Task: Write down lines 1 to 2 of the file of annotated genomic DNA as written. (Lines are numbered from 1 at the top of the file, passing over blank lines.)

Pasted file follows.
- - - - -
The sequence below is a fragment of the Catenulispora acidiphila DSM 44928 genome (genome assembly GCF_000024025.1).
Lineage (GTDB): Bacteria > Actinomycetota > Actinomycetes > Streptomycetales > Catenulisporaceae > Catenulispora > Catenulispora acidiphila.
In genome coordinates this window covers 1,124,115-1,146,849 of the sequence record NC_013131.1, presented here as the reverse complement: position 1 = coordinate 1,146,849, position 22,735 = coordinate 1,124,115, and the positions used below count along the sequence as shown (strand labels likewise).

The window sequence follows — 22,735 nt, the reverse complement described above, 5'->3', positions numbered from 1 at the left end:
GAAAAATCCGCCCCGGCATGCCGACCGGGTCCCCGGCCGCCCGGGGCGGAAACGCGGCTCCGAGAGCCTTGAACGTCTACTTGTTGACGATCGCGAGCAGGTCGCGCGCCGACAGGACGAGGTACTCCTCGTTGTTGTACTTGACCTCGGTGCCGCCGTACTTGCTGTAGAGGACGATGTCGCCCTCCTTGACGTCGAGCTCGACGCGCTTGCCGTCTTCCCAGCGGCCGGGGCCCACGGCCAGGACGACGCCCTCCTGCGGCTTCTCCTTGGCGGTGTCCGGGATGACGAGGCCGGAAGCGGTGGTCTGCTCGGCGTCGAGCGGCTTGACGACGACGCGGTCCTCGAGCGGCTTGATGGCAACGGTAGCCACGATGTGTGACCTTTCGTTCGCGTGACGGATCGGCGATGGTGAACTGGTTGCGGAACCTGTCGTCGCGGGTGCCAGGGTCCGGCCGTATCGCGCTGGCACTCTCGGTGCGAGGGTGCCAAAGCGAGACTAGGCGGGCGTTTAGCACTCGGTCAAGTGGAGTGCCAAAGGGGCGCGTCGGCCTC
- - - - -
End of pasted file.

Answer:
The sequence below is a fragment of the Catenulispora acidiphila DSM 44928 genome (genome assembly GCF_000024025.1).
Lineage (GTDB): Bacteria > Actinomycetota > Actinomycetes > Streptomycetales > Catenulisporaceae > Catenulispora > Catenulispora acidiphila.